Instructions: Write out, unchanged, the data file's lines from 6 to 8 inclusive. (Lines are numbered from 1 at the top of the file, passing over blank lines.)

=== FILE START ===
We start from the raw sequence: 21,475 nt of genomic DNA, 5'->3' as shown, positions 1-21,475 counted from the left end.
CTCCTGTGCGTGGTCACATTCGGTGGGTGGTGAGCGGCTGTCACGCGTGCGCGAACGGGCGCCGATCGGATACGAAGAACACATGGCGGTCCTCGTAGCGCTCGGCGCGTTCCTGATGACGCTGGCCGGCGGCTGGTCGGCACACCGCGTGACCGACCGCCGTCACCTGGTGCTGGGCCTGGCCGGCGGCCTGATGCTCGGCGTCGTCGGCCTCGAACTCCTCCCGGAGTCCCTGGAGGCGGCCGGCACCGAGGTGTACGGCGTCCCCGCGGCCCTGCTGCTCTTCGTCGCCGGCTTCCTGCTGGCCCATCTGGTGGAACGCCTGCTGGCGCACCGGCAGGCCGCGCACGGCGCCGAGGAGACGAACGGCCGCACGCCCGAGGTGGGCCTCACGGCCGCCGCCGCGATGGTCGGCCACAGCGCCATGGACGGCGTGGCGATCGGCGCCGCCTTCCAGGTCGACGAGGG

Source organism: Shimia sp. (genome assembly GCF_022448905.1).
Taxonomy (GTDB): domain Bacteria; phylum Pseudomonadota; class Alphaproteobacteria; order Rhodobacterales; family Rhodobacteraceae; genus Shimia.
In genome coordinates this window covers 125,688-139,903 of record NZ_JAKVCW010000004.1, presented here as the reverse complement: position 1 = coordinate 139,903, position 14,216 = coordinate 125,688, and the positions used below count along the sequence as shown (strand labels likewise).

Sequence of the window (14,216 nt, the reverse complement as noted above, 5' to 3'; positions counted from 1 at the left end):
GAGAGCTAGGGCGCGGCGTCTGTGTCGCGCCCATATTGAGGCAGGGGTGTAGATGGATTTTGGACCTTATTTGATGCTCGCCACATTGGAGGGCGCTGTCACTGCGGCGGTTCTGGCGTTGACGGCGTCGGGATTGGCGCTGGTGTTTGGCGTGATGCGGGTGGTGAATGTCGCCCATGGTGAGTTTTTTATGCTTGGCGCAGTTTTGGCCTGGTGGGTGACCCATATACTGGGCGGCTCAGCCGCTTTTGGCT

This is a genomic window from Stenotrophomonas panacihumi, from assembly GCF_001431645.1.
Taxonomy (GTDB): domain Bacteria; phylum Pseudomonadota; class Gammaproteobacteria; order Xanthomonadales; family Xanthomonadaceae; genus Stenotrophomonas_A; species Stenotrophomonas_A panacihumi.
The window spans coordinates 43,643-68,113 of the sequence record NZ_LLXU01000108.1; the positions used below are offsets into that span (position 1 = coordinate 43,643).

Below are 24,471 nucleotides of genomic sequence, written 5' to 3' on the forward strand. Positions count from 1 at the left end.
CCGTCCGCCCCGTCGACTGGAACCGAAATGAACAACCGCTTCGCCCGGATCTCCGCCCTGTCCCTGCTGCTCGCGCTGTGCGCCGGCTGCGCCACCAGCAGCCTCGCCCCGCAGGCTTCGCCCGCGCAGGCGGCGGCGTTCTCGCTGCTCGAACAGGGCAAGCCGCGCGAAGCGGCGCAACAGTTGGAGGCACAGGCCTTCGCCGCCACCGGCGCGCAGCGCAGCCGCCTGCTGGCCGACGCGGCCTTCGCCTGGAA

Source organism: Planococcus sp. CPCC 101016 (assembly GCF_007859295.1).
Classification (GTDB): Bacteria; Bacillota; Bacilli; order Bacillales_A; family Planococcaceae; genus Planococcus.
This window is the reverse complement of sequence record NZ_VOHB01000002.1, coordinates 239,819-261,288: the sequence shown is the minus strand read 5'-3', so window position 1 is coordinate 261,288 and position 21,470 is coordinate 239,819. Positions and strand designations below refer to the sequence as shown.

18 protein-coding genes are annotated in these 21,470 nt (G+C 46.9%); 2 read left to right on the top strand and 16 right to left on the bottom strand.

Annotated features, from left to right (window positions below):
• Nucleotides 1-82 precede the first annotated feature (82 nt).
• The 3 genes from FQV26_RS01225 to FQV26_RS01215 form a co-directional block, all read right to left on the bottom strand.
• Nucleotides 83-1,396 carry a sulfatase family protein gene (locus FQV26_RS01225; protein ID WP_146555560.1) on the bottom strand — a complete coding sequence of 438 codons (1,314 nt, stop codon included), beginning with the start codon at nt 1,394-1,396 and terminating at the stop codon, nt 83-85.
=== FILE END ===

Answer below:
Sequence of the window (14,216 nt, the reverse complement as noted above, 5' to 3'; positions counted from 1 at the left end):
GAGAGCTAGGGCGCGGCGTCTGTGTCGCGCCCATATTGAGGCAGGGGTGTAGATGGATTTTGGACCTTATTTGATGCTCGCCACATTGGAGGGCGCTGTCACTGCGGCGGTTCTGGCGTTGACGGCGTCGGGATTGGCGCTGGTGTTTGGCGTGATGCGGGTGGTGAATGTCGCCCATGGTGAGTTTTTTATGCTTGGCGCAGTTTTGGCCTGGTGGGTGACCCATATACTGGGCGGCTCAGCCGCTTTTGGCT

This is a genomic window from Stenotrophomonas panacihumi, from assembly GCF_001431645.1.